Arcos also said that Cape Charles provides an “outsize” contribution to the Eastern Shore of Virginia Tourism Commission, which maintains the Welcome Center at the Bridge-Tunnel. Council members agreed that the town should make a set contribution to the Tourism Commission instead of a percentage of the transient occupancy tax collected. Last year the town contributed $14,232 to the Tourism Commission. [Read more…]
CAPE CHARLES WAVE
February 10, 2014
A bumper crop of cold-water crazies turned out for Saturday’s 2014 Habitat for Humanity February Freeze at the Cape Charles Beach. Watch the video to see who gets the wettest, and keep a sharp eye out for Kiptopeke Elementary Principal Subrina Parker. As always, swim instructor/polar bear Victor Abrahamian spent the longest time in the water (and actually “swam” a few strokes at the finish). Click bottom right of box for full-screen view (but don’t get wet!).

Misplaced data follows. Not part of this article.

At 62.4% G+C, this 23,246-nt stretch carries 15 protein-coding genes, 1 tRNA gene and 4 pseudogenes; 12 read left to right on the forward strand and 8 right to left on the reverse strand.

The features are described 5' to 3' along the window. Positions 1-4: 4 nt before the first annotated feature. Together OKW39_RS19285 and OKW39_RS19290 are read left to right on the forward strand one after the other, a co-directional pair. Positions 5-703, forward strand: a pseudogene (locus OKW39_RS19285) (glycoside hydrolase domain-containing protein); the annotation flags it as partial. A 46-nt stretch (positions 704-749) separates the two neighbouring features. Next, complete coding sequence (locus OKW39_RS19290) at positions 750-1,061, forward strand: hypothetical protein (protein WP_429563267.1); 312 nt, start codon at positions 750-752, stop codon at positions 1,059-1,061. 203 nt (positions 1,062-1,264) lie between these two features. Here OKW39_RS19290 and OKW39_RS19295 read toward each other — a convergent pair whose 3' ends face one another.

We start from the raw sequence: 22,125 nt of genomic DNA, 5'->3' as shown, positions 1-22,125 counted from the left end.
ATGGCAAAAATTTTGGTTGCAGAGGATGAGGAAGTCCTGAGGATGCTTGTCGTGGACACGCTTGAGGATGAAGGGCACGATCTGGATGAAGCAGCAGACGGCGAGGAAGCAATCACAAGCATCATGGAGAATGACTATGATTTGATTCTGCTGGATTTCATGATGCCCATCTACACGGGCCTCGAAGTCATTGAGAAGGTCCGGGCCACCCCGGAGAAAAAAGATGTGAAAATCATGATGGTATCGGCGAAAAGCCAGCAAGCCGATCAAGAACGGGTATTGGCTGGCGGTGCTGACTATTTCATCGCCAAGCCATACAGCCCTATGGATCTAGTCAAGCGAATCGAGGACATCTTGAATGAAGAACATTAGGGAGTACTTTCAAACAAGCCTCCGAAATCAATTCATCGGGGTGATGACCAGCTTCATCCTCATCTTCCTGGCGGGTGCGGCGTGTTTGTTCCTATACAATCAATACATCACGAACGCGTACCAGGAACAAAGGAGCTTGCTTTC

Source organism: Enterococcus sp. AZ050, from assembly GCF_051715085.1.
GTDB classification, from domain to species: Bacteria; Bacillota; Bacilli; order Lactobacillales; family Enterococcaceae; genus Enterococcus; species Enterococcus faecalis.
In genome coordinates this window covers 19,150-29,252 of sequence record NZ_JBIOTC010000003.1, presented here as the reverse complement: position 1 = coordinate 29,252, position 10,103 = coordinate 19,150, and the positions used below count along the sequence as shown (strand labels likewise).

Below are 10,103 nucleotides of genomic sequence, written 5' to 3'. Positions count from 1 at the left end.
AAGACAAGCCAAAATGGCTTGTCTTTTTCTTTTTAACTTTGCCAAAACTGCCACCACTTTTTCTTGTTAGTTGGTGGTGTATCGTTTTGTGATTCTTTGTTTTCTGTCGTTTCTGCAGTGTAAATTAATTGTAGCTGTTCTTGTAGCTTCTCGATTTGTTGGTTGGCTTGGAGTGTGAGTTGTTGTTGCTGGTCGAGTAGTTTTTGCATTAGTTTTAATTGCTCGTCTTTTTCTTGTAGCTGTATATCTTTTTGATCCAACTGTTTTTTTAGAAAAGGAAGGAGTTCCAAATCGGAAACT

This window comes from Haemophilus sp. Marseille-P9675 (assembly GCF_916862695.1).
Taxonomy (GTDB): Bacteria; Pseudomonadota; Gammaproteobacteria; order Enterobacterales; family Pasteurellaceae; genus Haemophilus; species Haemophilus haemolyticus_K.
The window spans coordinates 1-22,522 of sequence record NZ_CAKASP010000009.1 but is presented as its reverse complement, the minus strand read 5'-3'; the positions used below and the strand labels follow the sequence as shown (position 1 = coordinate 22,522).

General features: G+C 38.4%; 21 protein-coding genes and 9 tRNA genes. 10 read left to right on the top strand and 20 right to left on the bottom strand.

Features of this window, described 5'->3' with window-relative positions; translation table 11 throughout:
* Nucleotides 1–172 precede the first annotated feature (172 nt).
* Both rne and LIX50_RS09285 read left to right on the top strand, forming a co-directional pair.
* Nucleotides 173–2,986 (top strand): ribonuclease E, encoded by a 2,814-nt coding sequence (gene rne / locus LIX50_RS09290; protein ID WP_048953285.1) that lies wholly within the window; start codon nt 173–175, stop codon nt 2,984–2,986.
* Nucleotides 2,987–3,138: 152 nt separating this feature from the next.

By DORIE SOUTHERN
Cape Charles Wave
February 10, 2014
Part-time residents Sheryl and Paul Eulitt drove down from Baltimore February 4 for one purpose: to tell members of the Cape Charles Planning Commission that they oppose allowing chickens to be kept in town. Sheryl Eulitt said they intend to retire here, and don’t want any chickens in their neighborhood.
After Eulitt spoke for 3 minutes, Planning Commission Chair Dennis McCoy gave her a 20-second warning:
McCOY: 20 seconds.
EULITT: I’m sorry?
McCOY: 20 seconds.
EULITT: Oh – oh really? Oh I’m sorry, I didn’t know.
McCOY: You have a 3-minute time limit. You’ve now gone to 3:13.
And 20 seconds later the gong sounded. The Eulitts returned to Baltimore the same night. No other member of the public spoke.
CLICK HERE to listen to Eulitt’s presentation to the Planning Commission.